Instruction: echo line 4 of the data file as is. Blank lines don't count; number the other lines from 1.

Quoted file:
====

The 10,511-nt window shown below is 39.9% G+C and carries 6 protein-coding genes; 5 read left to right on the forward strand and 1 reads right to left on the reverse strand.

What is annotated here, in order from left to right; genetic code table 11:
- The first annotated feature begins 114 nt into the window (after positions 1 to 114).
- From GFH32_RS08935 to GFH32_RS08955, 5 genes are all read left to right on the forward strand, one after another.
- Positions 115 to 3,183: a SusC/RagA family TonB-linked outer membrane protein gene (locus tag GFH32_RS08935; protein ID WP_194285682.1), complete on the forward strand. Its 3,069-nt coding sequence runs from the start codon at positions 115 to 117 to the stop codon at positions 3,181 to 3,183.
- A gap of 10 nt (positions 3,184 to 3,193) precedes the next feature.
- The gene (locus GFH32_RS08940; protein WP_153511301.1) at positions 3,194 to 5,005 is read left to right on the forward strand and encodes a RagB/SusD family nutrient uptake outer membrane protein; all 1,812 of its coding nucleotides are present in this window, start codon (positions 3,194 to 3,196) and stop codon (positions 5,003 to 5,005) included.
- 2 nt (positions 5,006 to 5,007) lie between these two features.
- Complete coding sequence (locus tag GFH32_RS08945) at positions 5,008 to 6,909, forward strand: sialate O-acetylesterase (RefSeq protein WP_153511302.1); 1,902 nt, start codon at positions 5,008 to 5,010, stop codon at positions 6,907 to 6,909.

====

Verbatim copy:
- From GFH32_RS08935 to GFH32_RS08955, 5 genes are all read left to right on the forward strand, one after another.